Wuju (婺剧) is a form of Chinese opera from Jinhua, in the eastern province of Zhejiang, China. It is also performed in Lishui, Linhai, Jiande, Chun’an, Zhejiang, as well as in northeastern Jiangxi province, in cities such as Yushan, Shangrao, Guixi, Boyang, and Jingdezhen. It is named for Wuzhou (婺州), an ancient name for Jinhua. There are eleven Wuju troupes in eastern China.
It is the combination of six famous Opera Tune Patterns, that is, the high-pitched tune, kun opera tune, luantan tune, Anhui opera tune,tanhuang tune,shi tune. Traditionally, it is named Jinhua Opera, and for the reason that Jinhua is called Wuzhou in ancient times, so here came the name Wuju Opera from the year 1949.
Jinhua has been the commercial trade region since Ming and Qing Dynasty because it was the place to trade salt and silk with Jiangxi province and also to transport paint and china products to Zhejiang province. Moreover, abundant natural resources contribute to it becoming a place of traditional varieties of operas. For example, the Yiwu tune which was popular in mid Ming dynasty formed in the Jinhua government, namely, Yiwu county. In addition, the Gao tune, Kun opera tune formed during the later Ming Dynasty, Luan tan tune in early Qing Dynasty and the Hui Opera in mid Qing Dynasty, were all once popular in Jinhua.
The high-pitched tune can be divided into houyang,xiwu,xi’an and songyang. The Houyang high-pitched tune which is good at playing martial play, is popular in Dongyang and Yiwu region. Some people think that may derive from Yiwu accent. Xiwu high-pitched tune got its name for it once started opera training schools in Xiwu village in the northern part of Jinhua. Its tune is much softer and plainer than the Xi’an high-pitched tune and it is said to have something to do with the Huichiya tune. The Xi’an high-pitched tune is so called because Quzhou was once named Xi’an in ancient times and it has been popular in Quzhou since then. According to legend, it is closely related to the Yiyang tune or some may believe it evolved from the Xiping tune. It is characterized with more lyrics but less melody.The above three tunes all have one person lead the tune and other people echo with gong and drum to help the section, thus let the tune deep into heart.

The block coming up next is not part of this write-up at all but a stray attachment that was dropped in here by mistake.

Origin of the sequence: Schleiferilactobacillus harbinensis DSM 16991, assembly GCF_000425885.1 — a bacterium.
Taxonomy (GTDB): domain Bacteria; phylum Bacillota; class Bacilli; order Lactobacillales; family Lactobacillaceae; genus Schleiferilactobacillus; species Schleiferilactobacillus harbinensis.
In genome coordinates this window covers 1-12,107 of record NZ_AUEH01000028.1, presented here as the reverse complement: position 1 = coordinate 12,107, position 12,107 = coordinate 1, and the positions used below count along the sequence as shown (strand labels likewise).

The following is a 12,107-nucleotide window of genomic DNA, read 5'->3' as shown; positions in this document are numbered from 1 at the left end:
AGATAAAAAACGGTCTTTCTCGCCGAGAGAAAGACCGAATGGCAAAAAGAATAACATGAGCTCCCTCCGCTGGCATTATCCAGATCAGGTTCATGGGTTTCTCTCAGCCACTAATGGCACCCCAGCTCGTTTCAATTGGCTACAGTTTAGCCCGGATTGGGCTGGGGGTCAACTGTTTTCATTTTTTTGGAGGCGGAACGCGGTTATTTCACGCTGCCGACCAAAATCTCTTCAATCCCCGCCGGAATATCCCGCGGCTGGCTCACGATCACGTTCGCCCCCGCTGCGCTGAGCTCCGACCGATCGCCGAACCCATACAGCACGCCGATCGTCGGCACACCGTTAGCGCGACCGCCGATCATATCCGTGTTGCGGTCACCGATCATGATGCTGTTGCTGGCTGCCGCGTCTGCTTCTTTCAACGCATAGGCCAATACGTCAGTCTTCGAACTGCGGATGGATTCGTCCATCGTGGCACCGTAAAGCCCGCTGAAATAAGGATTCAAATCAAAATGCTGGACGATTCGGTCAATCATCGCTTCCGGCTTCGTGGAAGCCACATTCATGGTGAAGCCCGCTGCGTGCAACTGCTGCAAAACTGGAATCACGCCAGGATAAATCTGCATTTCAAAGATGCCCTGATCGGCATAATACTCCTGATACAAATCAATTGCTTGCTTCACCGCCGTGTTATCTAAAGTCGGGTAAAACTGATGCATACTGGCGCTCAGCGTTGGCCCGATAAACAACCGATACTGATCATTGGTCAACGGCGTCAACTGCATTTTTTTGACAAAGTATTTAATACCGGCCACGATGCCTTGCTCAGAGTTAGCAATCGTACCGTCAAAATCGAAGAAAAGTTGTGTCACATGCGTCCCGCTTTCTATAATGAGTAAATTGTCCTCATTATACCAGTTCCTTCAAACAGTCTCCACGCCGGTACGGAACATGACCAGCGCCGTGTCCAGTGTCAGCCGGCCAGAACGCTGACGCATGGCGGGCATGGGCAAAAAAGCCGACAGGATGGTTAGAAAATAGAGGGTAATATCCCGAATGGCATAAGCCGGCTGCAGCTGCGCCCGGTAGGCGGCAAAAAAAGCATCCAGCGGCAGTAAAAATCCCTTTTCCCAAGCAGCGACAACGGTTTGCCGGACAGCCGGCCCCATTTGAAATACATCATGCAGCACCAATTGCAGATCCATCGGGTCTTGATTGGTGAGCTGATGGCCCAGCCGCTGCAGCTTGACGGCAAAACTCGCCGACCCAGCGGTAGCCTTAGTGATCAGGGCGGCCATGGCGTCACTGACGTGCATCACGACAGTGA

Most high-pitched tunes are characterized by: percussion, like gong and drum, help the section, regardless of the supporting string; one person sing while other people echo together with loud and sonorous tone. However, Xiwu Gaoqiang and Songyang Gaoqiang have band accompaniment, which is one special form of the various Gaoqiang in our country. Different plays in Gaoqiang have different stated formulas. At the beginning, the long and short verse (a pre-Tang verse form consisting chiefly of seven-character lines interspersed with shorter or longer ones) was used. There are many repertoires in Gaoqiang, like Huanyinji (Story of the Shadow of Scholar-tree), Hezhuji (Story of the Closing Pearl) and Baituji (Story of White Rabbit).
Kunqu Opera, commonly known as “Caokun” or “Jinkun”, is one of the branches spreading in Jinhua and its vicinity. It is performed in the grass platform and temple fair in the rural areas, with farmers as the main target audience. Therefore, its language is much popular; the plot is complicated and intricate; its aria doesn’t rigidly adhere to the four-tone pattern; and the performers mainly show the traditional martial arts and show a full-scale traditional opera. After the Ming dynasty, it was regarded as the orthodox Jinhua Opera among the numerous tunes. Actually Kunqu Opera is one branch in Quzhou (present Quxian County area) and Jinhua. As it has been simplified and changed by combining its language and tune with the local customs, it is called “Caokun” today. Now its list of plays is performed little, part of which is admitted by Luantan, like the fragments of Kuntou, Xiaotaohong (Young Pink), Xinshuiling (New Shuiling) and Xiahushan (Going Downhill of the Tiger Mountain) in Luantan.